Respiratory Therapist Curtis Cheslock being immunized by Nurse Immunizer Jacque Wilkinson (MMH Med-Surg Unit Manager). NH photo

One Bulkley Valley doctor’s perspective on COVID and vaccines

Dr. Darren Jakubec weighs in on public health measures and vaccines

Author’s note: This is not a Northern Health-sanctioned media release, but rather one Northern Health doctors’ summary as of mid-January 2021

There’s a lot we don’t know about COVID, and what we know is always changing. New data is being collected all the time. The overall death rate after being infected seems to be less than two per cent. Most people who die from COVID-19 are elderly.

Approximately 10 per cent of people experience prolonged (more than 3 weeks) illness after COVID-19. This includes mostly lung, heart, or nerve symptoms. After the initial flu-like illness is gone, some people get prolonged symptoms of COVID-19 (or “long COVID” or “long haulers”) that sometimes happens after just a mild initial flu-like illness.

This can disable or sometimes hospitalize people for weeks or months. A recent U.S. study found that only six per cent of people had returned to their previous level of health 14-21 days after a positive test. In other words, about a third of people did not return to normal health as expected after this time.

READ MORE: B.C.’s COVID-19 caseload stays steady with 465 more Tuesday

This virus does affect young people. From my B.C. provincial source on COVID, since Dec. 18 in B.C., 15 children had been hospitalized under the age of 10 (for a total 36) and 11 more were hospitalized in the age 10-19 category. There are kids in intensive care units.

This virus is going to spread no matter what we do. The goal has been to slow the spread, so our systems are not overwhelmed, and so we minimize deaths and disabilities as much as possible. If it spreads too quickly it will fill up our Intensive Care Units (ICUs) and regular hospital beds.

It already is. We need these ICUs for other reasons. We cannot do any larger operations since we cannot care for patients in the ICU afterward. There are people awaiting necessary surgery. At the time of writing this, Prince George, Hazelton and Prince Rupert have had to cut back on surgeries, for example.

This varies by the week. The whole province is still coping right now due to the efforts of the many good people using common sense following guidelines. We are still doing the most urgent operations as soon as possible. But COVID threatens to upset that as nurses are redeployed to take care of COVID patients. And there’s only so many nurses and respiratory technicians and doctors and lab technicians and radiology technicians etc. If any of these professionals get sick, we don’t have much reserve, especially in the North.

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At a less than two per cent death rate, it has been said that this virus is particularly successful in spreading since it doesn’t kill enough people for everyone to take it seriously. But it still kills enough people to be taken seriously by most people. If the virus were more deadly, like Ebola for example, we would all take it more seriously.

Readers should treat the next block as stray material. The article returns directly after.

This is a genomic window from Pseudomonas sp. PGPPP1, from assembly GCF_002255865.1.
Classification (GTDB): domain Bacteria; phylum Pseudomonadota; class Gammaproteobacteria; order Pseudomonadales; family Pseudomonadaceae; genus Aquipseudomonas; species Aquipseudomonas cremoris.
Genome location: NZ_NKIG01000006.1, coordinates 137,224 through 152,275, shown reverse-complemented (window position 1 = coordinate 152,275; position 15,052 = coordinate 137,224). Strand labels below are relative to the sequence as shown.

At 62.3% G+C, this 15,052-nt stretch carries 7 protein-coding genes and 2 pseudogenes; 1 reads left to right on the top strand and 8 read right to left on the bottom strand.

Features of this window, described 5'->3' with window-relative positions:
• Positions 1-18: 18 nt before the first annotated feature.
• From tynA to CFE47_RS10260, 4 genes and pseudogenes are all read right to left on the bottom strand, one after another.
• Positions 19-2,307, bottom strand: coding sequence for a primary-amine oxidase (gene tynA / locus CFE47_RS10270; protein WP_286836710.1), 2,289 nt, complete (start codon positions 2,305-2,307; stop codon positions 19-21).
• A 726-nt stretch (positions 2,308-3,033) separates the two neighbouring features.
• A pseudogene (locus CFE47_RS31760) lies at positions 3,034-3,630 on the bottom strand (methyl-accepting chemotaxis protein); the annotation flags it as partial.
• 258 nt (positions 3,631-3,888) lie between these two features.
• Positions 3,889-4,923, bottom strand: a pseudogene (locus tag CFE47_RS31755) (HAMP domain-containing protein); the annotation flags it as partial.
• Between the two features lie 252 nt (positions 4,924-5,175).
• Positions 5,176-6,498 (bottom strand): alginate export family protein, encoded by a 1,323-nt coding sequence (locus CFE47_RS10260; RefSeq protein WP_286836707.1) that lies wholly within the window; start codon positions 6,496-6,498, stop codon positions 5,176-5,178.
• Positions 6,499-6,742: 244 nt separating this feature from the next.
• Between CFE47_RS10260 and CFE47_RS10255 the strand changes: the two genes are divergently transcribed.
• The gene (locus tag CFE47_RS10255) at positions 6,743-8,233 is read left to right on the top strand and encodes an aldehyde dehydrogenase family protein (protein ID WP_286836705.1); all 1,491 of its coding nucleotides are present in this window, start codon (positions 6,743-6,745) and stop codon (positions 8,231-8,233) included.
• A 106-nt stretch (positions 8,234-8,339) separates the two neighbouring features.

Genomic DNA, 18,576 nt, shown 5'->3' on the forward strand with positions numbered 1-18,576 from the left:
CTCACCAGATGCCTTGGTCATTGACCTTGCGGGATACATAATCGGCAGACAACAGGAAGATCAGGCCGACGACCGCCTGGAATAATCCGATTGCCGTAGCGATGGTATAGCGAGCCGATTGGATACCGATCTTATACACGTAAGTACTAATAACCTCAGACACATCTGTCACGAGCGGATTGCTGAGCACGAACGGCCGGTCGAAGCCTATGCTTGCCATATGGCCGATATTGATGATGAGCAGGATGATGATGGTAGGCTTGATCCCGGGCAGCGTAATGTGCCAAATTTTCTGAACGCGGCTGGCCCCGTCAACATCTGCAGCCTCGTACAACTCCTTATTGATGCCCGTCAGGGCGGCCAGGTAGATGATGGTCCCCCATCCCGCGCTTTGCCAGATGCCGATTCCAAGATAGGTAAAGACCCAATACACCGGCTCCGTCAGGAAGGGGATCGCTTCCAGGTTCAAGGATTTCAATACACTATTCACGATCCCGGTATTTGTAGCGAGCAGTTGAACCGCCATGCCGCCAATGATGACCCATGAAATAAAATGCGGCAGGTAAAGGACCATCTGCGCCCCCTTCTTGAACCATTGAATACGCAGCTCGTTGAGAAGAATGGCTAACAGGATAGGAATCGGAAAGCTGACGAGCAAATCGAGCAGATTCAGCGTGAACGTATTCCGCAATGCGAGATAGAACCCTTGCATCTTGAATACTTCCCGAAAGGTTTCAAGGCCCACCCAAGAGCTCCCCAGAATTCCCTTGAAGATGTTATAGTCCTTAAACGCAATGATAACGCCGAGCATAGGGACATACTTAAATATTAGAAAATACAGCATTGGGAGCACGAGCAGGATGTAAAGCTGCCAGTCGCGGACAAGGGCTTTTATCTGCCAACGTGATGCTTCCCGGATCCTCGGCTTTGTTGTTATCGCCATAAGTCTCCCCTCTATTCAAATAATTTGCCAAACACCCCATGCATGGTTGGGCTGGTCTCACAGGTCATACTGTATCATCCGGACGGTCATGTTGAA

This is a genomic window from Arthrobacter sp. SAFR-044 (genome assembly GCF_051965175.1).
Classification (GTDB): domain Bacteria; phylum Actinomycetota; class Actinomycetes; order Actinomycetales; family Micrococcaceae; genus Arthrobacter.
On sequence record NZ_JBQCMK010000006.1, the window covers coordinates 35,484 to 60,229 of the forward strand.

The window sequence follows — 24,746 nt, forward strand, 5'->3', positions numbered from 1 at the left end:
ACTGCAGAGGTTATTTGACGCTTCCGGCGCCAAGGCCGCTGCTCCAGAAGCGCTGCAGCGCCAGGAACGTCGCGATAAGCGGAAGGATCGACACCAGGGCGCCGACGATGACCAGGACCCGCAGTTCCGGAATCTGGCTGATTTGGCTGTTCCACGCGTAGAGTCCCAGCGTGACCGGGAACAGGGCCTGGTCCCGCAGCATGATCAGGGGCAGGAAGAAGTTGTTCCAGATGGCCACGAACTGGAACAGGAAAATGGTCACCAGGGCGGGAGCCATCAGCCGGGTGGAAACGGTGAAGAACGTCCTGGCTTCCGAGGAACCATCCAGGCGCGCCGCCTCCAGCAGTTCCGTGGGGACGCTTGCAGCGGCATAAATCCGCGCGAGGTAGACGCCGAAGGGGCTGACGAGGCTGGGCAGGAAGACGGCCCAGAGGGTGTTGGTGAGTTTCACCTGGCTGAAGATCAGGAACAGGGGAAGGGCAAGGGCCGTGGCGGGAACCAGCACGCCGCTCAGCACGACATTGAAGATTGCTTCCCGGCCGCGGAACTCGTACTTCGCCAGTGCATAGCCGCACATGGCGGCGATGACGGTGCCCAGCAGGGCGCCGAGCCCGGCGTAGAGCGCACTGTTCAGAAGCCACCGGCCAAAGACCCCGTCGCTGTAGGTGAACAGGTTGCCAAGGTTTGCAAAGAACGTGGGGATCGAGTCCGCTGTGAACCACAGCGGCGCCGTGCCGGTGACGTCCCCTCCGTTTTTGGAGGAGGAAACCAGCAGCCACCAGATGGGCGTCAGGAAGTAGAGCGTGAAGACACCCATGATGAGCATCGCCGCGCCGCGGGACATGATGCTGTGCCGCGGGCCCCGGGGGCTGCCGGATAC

Many of us don’t actually see the effects this virus has on people, because those people are isolated away in hospital beds and we don’t allow cameras into rooms for privacy and dignity reasons. It is always scary to see someone desperate to breathe. We are seeing it here in the North in our emergency rooms.

When people used to get polio, you could see the effects. Often nerve damage left people limping. There were people with crutches and walking aids all over North America due to polio.

We rarely see this now because we have a good vaccine against it. We rarely see tetanus, but we still see it in BC. It’s horrible and deadly. It’s very rare because we have a good vaccine. Not all vaccines are this effective. Sometimes the yearly flu vaccine is pretty ineffective, and the yearly flu doesn’t tend to kill young people.

So I can’t blame people for thinking it may not be worth getting the flu vaccine, (even though I think it’s a good idea). The pertussis vaccine has not been as effective as others. People can still get pertussis, but it’s usually not severe.

We found out the mumps vaccine for certain years wasn’t as effective, so we’ve recommended boosters for people in certain birth years.

We are always learning. Just like now.

Diphtheria is still out there and a significant problem in much of the world. How many Canadians know this? How many Canadians remember what diphtheria is? We get desensitized when we don’t see just how effective vaccines have been in our country.

After a long emergency room shift, where I feel like I haven’t helped anybody, I sometimes try to think of things that modern medicine has done right. Data shows that vaccines, in general, are one thing that has made a massive difference in the world.

Are the COVID vaccines effective? They seem so. The data says over 90 per cent effective. But what we know is always changing.

At this point the vaccines are the best hope for us all to get back to a more normal life without having the threat of more isolation. And we know the virus may continue to spread and may mutate to a form that’s not covered by our vaccines. We can only hope that’s not going to happen. And we keep on learning.

Please understand that the public health officials are trying to use the best scientific data to recommend what’s right for our communities. They are still learning. I’m thankful the small cohorts, hand washing, masks and other measures have prevented the full shutdowns we have seen in other places. I hope, truly hope, we can all work together to continue to find ways to solve the many problems this virus has created and keep our society, and our hospitals, operating.

Darren Jakubec

Head of Anesthesia at Bulkley Valley District Hospital

(Not an infectious disease specialist, nor public health specialist)